Among old Dutch proverbs and those in Japanese there are many similar views of life, wisdom and moral lessons, even though the phrasing may differ. The present author discusses twelve proverbs from Pieter Bruegel the Elder's Netherlandish Proverbs (1559) in Berlin and corresponding old Japanese proverbs and sayings in Japanese art to compare expressions, items of each proverb, meaning, degree of morality and other concerns. The present author also refers to some literary (Erasmus, Anna Bijns, Donaes Idinau and Carolus Tuiman and other literati) as well as visual background (misericords, engravings by Frans Hogenberg, Nicolaes Clock and other artists) before and after Bruegel's time as parallel examples. Proverbs in Ukiyoe, illustrations of proverb books, and cartoons by Japanese artists, such as those by Utagawa Toyokuni the Elder, Utagawa Kuniyoshi and Kawanabe Kyôsai, make good comparisons of Bruegel's work. Bruegel's representation of “Casting roses before swine”corresponds to Kuniyoshi's “Gold coins to a cat.”Both indicate almost the same meaning to give valuable advice or things to those who are unable to appreciate them. However, Bruegel's “He falls from the ox onto the ass”is meant to denote falling from a higher position to a lower one, while Kyôsai's “To jump from a cow to a horse”signifies the opposite situation; that is, a man exchanges his old wife for a young wife. In general, Japanese proverbial images give us the impression of a more comic and humorous sentiment than we find in Bruegel's didactic world.
The present paper aims at giving a wide-scale review and a detailed discussion of the Japanese and Chinese studies on the Timurid — Ming Chinese contacts. The reason for this choice of subject is twofold. Firstly, the study of the Timurid — Ming relations may not only be interesting for the scholars of this particular period in East- and Central Asia, but also for those who desire to obtain a better understanding about the history of the Sino — foreign relations in general. Secondly, while the Western literature of the subject provides studies on so-called “easy-to-read” languages (English, German, French, and Russian), related studies in the Chinese and Japanese literature have never been properly summarised and discussed together. Therefore, the present paper attempts to fill in this gap by providing a detailed review of the Japanese and Chinese studies in which the level of theorisation and approach to the Timurid — Ming Chinese relations will also be discussed, wherever possible.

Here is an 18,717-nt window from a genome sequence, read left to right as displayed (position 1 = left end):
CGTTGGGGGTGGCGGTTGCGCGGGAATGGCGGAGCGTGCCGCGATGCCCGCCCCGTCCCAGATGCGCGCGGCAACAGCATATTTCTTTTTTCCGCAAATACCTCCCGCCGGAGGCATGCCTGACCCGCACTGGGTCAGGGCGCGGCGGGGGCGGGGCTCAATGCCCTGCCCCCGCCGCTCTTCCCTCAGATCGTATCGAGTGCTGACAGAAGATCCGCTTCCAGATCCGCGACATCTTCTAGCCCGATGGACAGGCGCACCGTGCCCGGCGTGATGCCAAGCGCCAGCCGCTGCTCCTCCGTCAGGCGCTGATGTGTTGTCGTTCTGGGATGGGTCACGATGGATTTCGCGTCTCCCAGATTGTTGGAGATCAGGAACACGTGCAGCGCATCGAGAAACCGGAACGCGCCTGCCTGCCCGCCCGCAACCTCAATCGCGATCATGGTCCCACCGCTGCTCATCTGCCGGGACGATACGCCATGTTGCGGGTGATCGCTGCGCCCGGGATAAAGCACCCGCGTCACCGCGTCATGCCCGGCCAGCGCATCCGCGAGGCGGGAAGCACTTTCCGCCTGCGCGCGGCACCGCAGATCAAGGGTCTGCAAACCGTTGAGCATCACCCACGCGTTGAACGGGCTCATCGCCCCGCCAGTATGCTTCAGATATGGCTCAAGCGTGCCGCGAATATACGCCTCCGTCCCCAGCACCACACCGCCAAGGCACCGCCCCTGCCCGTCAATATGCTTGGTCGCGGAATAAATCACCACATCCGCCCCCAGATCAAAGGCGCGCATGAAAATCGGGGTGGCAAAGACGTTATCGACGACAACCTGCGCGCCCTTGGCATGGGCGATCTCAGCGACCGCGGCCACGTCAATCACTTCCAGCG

Although there are 430 govemment and private universities in Japan, only a limited number of them have departments associated with nuclear science education. Moreover, mainly because of financial pressures, this association is often limited to government universities. Nuclear engineering departments are incorporated with only seven of the larger universities, and there are three institutes with nuclear reactors. In these facilities, education in reactor physics, radiation measurements, electromagnetic and material sciences, are conducted. In terms of radiation safety and radiological health physics, tem radioisotope centers and seven radiochemistry laboratories in universities play an important role. Virtually all of the financial support for nuclear education comes from the Japanese Govemment via the Ministry of Education, Science, and Culture. These are supplemented via private and corporate grants to various university faculty members. In addition to these universities, and private/corporate research institutes, The Japan Atomic Energy Research Institute teaches a short lecture course in nuclear science on a regular basis.
Authors:Y. Narazaki, K. Fujitaka, S. Igarashi, Y. Ishikawa, and N. Fujinami
Seasonal variations of 7Be deposition in regions throughout Japan (26°18'N-43°05'N, 127°54'E-141°27'E) were observed during the period of 1989-1995. The observation indicated that 7Be deposition peaked in spring all over Japan except in the inland central basin. However, spring peak was not always the annual maximum. Along the coastal side of the Japan Sea, especially around Hokuriku region, 7Be deposition was at its maximum in winter. In addition, September peak also was observed in some regions, which was presumably caused by high precipitation or blowing in of northern air stream. Variations were classified into 4 types according to meteorological factors and local geographical conditions: winter peak, double peaks (spring and September peaks), spring peak and non-peak. A correlation between 7Be deposition and precipitation was observed in winter.